Home Image Breakdown Image Breakdown: Biker Dual Slalom

Image Breakdown: Biker Dual Slalom

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This summer I was fortunate to shoot Crankworx Colorado in Winter Park, CO for the 2nd year in a row and capture some of my best images.

The event is very exciting and features some of the most extreme mountain biking, and most talented riders in the world.  The big show here is the Slopestyle event which involves riders doing back flips, spins, and front flips over massive jumps and features.  However, the dual slalom race is often overlooked, but holds plenty of exciting and tense moments.

In a dual slalom, athletes race down a course head to head that is full of jumps, extremely tight turns, and rollers.  It's a very quick race that usually takes under 1 minute per race, creating a very fast-paced working environment.  My approach was to set up a flash to fill in the athletes faces, and I really wanted a shot that showed both competitors at speed.  This is actually tough to get on some features since both courses and athletes roll at different speeds.

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With a bit of patience, I was finally able to capture two athletes head-to-head.  I also included the banner as a reference for the race and so the resort could use it for advertising purposes.  I knew that the berm would make a great contrast to the athletes, so I went fairly far away and used a telephoto to compress the feature.  I also framed to keep the top athlete off to the side and create a more dynamic image.

The flash was located to the right and about 15 feet in front of the athletes.  In events like this it's quite tough to get it lined up perfectly.  Again, I waited and re-positioned the flash time and time again to get both athletes evenly lit.  This is where two flashes would seem to make more sense, but when you get two flashes, it's even easier to mess up the shot by having one too close to an athlete, and blowing them out.

For a flash I used an Alienbees B1600, set to half power.  This was triggered using a pocketwizard Flex TT5 on camera, with a plus II transceiver on the flash.  The pocketwizard was set in hypersync mode, enabling amazingly fast shutter sync speeds.  This image was captured at 1/1250th second, and I got some more depth by shooting at f/9 since I was using large studio strobes.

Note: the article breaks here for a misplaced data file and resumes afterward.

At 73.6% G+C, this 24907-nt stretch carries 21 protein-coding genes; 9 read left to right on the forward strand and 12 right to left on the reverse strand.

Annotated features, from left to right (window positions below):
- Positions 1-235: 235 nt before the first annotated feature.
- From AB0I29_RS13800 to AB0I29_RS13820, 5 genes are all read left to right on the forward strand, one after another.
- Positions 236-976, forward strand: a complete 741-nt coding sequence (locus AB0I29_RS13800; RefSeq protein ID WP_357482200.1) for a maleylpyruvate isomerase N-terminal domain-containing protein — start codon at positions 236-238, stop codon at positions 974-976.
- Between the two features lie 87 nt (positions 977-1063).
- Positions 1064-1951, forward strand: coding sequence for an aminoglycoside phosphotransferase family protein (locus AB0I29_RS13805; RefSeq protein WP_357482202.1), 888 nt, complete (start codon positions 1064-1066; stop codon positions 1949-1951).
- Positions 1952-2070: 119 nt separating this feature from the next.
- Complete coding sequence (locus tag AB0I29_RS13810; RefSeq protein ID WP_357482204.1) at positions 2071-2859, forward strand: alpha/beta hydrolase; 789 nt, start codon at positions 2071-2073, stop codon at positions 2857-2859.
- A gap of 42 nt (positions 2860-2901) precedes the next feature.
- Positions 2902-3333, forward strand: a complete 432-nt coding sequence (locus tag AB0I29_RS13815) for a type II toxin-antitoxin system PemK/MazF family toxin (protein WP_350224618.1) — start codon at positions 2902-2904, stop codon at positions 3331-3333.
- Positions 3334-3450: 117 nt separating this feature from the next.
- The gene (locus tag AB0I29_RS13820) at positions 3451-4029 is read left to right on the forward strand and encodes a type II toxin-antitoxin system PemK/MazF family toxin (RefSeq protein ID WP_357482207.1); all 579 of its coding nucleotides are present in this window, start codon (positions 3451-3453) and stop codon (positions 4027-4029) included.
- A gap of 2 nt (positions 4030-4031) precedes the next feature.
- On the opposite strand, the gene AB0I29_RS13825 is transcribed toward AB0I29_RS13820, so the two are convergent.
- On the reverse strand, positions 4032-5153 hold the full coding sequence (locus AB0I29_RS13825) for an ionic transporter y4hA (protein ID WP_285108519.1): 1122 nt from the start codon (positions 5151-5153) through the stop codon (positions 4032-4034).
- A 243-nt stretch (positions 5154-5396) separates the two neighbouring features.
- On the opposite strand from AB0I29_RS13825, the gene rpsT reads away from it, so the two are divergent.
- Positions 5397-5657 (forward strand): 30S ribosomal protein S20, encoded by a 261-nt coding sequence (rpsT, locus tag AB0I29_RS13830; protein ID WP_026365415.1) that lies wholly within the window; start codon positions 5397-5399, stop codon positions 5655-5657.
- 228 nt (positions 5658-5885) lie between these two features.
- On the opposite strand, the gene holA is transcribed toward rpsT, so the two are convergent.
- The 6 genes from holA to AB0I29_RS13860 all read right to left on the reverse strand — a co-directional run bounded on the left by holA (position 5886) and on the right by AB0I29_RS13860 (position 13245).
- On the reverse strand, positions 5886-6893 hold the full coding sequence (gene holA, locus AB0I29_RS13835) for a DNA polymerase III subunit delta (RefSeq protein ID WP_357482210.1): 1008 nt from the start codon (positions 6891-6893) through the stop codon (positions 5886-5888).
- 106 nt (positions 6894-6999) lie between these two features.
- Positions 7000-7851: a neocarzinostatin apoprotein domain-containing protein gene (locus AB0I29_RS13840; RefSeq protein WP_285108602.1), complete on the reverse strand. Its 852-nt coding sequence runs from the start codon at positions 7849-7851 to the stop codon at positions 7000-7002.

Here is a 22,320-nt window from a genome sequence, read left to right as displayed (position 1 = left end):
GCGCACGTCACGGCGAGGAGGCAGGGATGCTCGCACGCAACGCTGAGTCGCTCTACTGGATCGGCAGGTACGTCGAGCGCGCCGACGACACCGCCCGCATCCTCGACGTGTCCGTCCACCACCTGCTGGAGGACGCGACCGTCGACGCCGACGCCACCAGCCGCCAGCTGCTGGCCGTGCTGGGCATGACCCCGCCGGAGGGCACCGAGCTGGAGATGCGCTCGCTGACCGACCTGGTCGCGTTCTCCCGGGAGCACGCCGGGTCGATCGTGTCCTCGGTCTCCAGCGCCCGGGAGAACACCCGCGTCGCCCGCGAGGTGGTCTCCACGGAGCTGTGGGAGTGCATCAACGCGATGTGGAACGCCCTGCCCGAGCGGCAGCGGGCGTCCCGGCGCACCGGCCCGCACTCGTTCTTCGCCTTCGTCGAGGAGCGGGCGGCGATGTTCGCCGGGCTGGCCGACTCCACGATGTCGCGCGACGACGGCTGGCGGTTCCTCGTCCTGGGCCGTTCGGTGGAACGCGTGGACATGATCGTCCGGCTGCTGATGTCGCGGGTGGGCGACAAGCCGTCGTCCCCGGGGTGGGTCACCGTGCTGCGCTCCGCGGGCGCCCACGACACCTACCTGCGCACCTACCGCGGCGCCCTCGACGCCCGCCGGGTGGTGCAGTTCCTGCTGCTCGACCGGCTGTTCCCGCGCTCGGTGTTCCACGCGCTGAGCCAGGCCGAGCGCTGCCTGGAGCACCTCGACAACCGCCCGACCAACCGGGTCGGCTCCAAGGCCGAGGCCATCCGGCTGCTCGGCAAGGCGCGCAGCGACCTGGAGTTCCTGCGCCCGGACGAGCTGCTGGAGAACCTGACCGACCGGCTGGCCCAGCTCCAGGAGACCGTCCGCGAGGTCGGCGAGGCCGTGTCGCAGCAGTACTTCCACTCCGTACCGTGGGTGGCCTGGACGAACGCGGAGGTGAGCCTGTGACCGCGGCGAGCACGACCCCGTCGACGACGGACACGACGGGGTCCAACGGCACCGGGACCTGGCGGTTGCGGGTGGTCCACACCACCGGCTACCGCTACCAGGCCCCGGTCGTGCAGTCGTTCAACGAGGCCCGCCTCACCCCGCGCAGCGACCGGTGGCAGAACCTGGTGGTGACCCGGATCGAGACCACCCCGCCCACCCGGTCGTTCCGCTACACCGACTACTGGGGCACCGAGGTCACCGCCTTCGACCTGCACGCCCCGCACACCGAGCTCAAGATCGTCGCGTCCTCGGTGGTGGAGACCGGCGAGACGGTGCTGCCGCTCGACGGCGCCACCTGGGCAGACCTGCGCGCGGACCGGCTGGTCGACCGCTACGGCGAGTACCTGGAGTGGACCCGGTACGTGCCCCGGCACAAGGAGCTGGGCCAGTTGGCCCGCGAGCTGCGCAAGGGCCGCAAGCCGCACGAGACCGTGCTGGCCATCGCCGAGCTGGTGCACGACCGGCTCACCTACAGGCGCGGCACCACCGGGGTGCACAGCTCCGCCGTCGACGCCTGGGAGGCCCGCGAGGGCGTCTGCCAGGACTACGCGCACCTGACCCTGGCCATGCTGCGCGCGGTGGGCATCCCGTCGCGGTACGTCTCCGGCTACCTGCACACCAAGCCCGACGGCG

With all of the action, it's tough to remember your composition.  Scout features and angles first, perfect composition, set up your flashes, nail your settings, and then work on timing.  Try to frame the action out of the middle, and keep your background de-cluttered to emphasize the athletes.  

Shots like this take a lot of patience and re-dos.  Don't worry if you don't nail it right away.  You're better off staying put and getting the shot your really want, than moving away due to impatience and settling for something less!

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At only 25 years old, Connor has been published in many major international publications and is a signed Getty photographer. His writing and photos have been published in Photoshop User and Light It Magazines, amongst many others. He believes that if you work at what you love, you'll be able to make a great living. Connor currently resides in Edwards, CO with his wife, Kelly, and dog Tucker. You can view his portfolio at www.cnwphoto.com

2 COMMENTS

  1. Great photo and breakdown of how you got the shot. I was unaware that you could use hypersync with a PlusII pocketwizard. Thought you had to use the flex on both ends?

    • Since hypersync is just a delay in signal, all you need is hypersync on the transmit end. So a mini TT1 or Flex TT5 can trigger any pocketwizard transceiver. You can even use cybersyncs or other devices as long as they fit in the hotshoe on top of the mini TT1.

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